GNU Typist and Project Gutenberg- Practice typing with classic literature

Posted on March 20, 2021

I’ve recently gotten into mechanical keyboards and typing.

I feel like this should have happened before. I’ve put in an enormous amount of time behind keyboards. But I’ve never experienced the simple joys of tactile mechanical switches and RGB backlit keys pulsing in a pleasing pattern. I could touch type using my own style but I wasn’t particularly fast. Now within a week of practicing using GNU Typist on a Happy Hacking Keyboard and a Glorious PC Gaming Race GMMK Tenkeyless White Ice Edition, I regularly get up to 70 wpm and average around 50, with proper form. It feels good being “adequate.” I hope to crack 100 someday.

But now I’m running out of GNU Typist drills!

Some of the lessons in gtypist are a real hoot. I’ve been copying old-timey correspondence about purchasing ancient computers and floppy disks, and even one about happening upon an old man who has been beaten possibly to death. And once you get hooked to these stories, it’s all over! So I had an idea. I would take classic literature from Project Gutenberg and convert them into gtypist lessons so that I can both read and practice typing at the same time.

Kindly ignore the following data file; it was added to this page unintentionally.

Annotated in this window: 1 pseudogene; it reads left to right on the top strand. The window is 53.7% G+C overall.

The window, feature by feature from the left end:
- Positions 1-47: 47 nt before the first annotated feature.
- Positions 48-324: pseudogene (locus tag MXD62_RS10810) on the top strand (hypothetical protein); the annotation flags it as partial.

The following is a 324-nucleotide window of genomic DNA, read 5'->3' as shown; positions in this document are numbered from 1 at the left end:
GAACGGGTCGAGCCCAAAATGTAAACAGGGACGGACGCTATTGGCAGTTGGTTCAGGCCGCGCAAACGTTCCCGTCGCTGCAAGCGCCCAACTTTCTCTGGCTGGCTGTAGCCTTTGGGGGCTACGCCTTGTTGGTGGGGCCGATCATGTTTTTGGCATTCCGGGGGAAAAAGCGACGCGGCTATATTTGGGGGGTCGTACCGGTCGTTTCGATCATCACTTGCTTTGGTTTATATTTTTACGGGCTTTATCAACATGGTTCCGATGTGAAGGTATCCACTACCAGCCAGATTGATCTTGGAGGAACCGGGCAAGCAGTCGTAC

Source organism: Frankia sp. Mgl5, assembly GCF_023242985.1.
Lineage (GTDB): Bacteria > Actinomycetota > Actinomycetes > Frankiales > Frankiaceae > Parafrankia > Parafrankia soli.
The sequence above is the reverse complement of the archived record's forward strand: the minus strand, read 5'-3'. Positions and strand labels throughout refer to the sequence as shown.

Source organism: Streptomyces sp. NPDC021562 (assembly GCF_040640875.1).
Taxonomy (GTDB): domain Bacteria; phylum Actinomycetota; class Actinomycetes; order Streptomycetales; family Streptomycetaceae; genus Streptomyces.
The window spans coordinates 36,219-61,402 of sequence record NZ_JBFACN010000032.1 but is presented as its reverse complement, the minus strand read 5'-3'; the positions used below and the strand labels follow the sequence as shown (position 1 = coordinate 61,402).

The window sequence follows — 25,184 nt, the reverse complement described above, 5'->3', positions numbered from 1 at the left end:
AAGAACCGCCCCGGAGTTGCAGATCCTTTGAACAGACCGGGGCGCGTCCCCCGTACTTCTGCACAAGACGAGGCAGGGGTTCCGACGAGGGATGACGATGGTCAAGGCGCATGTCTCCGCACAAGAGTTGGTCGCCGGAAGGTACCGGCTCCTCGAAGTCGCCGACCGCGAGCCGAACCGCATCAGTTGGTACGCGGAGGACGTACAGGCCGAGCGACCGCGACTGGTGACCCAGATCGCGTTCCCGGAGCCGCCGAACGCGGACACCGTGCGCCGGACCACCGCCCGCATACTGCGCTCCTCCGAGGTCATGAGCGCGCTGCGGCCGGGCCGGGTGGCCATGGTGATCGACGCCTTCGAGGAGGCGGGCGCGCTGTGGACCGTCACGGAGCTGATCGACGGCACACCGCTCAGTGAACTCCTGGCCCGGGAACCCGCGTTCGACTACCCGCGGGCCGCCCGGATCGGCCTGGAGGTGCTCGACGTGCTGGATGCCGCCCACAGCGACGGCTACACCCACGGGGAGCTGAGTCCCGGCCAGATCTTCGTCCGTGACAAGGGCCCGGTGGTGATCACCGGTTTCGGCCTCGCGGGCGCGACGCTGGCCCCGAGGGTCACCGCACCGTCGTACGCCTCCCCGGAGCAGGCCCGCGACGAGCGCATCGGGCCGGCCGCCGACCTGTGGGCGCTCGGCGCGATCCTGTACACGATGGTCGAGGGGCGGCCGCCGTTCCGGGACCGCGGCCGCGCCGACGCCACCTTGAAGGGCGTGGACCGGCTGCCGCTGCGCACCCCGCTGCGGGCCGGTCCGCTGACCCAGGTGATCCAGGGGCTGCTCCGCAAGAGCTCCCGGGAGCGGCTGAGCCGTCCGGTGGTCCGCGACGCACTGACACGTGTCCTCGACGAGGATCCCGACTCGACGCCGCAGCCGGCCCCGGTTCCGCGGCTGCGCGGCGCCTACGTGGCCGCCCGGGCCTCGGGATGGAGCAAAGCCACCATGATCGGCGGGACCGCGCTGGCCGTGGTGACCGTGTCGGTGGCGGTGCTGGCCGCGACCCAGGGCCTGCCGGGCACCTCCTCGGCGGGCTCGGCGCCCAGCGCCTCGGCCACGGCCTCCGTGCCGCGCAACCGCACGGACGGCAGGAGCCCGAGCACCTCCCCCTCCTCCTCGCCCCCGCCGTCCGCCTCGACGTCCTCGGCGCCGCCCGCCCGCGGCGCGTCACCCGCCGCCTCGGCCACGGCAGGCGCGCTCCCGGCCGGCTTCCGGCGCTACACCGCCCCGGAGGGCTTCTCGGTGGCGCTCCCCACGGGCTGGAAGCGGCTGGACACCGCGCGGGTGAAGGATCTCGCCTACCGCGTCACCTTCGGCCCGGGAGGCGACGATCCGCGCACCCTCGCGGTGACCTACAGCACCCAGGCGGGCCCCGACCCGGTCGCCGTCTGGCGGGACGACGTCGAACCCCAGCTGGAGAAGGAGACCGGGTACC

How to convert a book into typing drills

Download the book (The Divine Comedy in this case)

wget https://www.gutenberg.org/cache/epub/1001/pg1001.txt -O divinecomedy.txt
# Clean up any weird characters
dos2unix divinecomedy.txt

Trim the headers and footers

Don’t have anything special for this. I edited in emacs to trim down past the table of contents and remove the footer.

Make a .ktouch file with each paragraph a lesson

Here’s some python code to split the paragraphs into lessons. It’s looking for blank lines and inserting the paragraph number as the lesson name so you can bookmark your progress easily.

f = open("divinecomedy.txt", "r")
o = open("divinecomedy.ktouch", "w")
i = 0
o.write("Paragraph " + str(i) + "\n")
for line in f:
  if line == "\n":
    i = i + 1
    o.write("\n")
    o.write("Paragraph " + str(i) + "\n")
  else:
    o.write(line)

# Sample output
return open("divinecomedy.ktouch","r").readlines()[0:8]
Paragraph 0 Inferno: Canto I Paragraph 1 Midway upon the journey of our life I found myself within a forest dark, For the straightforward pathway had been lost.

Convert the ktouch lesson to a gtypist lesson

To do this you’ll need the tools that come with gtypist. I downloaded this file to get them.

perl -I ~/gtypist-2.9.5/tools ~/gtypist-2.9.5/tools/ktouchOLD2typ.pl divinecomedy.ktouch

Run with gtypist

Install gtypist and run:

gtypist divinecomedy.typ

Enjoy!

If you used the divine comedy, you now have 1728 paragraphs of divine comedy to type and read through.

Here’s one of my attempts (above 60 wpm, not bad) on the first paragraph: